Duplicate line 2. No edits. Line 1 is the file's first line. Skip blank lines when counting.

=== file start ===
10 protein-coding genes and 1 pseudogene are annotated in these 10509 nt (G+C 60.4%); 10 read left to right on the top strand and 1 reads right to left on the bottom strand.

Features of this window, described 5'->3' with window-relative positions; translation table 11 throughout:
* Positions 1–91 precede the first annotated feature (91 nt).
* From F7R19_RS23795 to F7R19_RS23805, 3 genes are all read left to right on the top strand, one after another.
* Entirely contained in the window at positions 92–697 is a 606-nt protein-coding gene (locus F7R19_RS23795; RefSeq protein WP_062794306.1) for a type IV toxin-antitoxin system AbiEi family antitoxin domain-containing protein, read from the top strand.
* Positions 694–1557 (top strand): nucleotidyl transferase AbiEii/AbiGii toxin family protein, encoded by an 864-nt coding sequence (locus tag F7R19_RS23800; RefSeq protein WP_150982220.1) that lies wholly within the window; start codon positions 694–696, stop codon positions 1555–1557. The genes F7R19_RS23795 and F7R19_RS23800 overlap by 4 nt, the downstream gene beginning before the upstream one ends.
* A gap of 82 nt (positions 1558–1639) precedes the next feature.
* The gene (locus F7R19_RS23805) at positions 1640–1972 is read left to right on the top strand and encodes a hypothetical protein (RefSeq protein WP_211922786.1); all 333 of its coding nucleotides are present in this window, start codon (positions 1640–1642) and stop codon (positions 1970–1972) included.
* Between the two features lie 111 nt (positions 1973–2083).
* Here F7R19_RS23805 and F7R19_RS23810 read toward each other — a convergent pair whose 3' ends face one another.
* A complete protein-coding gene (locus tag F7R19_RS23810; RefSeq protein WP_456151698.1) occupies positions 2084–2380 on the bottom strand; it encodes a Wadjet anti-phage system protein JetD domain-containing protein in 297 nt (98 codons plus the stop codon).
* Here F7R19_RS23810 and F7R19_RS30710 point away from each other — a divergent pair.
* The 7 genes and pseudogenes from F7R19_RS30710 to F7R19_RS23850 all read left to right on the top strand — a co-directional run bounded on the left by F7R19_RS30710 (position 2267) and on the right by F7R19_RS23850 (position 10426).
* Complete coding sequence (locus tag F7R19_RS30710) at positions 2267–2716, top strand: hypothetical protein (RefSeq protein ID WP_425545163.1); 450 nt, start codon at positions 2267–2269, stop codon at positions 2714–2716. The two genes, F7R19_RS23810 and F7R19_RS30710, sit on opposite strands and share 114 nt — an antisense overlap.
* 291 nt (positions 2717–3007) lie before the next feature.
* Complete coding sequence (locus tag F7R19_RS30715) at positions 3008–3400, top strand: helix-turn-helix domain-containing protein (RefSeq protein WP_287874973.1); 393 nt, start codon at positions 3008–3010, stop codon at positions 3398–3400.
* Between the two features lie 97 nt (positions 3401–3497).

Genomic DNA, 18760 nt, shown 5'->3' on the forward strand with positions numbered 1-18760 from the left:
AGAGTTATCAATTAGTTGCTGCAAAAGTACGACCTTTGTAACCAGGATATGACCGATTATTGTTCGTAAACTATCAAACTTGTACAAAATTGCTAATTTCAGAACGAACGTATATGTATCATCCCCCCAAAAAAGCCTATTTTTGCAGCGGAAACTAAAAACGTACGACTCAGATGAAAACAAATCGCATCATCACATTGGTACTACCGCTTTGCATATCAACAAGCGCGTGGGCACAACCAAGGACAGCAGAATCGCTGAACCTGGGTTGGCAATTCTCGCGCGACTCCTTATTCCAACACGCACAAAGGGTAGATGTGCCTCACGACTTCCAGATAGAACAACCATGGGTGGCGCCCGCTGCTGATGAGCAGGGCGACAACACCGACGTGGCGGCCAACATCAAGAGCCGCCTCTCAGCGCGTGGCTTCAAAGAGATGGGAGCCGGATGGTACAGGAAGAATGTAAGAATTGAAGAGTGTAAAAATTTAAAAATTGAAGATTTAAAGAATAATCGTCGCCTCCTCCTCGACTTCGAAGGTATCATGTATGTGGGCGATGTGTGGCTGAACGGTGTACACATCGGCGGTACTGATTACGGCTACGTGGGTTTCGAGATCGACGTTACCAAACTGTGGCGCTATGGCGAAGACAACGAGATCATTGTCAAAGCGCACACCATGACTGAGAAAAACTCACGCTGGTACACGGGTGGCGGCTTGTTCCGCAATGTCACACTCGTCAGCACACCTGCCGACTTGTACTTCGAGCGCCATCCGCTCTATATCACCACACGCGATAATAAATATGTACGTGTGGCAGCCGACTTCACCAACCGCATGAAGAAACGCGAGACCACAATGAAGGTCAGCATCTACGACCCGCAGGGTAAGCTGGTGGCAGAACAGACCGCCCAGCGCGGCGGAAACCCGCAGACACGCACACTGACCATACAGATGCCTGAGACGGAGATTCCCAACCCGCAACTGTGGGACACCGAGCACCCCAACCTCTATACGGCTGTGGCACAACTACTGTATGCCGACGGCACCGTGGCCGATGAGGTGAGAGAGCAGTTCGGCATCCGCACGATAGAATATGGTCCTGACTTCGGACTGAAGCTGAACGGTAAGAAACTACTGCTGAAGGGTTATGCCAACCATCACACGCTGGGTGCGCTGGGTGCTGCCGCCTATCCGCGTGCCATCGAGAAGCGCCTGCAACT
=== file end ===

Features of this window, described 5'->3' with window-relative positions; translation table 11 throughout: